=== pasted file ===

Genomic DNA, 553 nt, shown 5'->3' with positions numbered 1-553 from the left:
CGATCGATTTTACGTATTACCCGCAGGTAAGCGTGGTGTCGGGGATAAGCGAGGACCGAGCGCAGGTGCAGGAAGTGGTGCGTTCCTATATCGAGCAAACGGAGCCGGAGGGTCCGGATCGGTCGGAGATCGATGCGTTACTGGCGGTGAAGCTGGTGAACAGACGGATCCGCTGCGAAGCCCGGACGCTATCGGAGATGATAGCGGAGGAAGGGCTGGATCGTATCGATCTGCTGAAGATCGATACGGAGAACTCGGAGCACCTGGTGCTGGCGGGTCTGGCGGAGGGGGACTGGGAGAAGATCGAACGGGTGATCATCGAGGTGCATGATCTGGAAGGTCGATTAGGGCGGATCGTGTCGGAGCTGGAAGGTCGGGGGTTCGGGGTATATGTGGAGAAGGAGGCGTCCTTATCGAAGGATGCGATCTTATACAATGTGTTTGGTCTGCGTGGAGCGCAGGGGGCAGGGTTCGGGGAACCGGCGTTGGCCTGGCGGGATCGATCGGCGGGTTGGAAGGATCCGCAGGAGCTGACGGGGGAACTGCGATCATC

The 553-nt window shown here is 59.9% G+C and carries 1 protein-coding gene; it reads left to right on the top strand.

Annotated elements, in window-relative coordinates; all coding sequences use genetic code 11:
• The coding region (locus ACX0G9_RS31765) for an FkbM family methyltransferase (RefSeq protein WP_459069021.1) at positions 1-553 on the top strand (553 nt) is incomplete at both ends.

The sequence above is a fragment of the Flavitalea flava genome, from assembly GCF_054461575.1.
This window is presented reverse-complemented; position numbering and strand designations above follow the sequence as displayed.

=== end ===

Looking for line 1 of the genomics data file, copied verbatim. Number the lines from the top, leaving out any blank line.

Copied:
Genomic DNA, 553 nt, shown 5'->3' with positions numbered 1-553 from the left: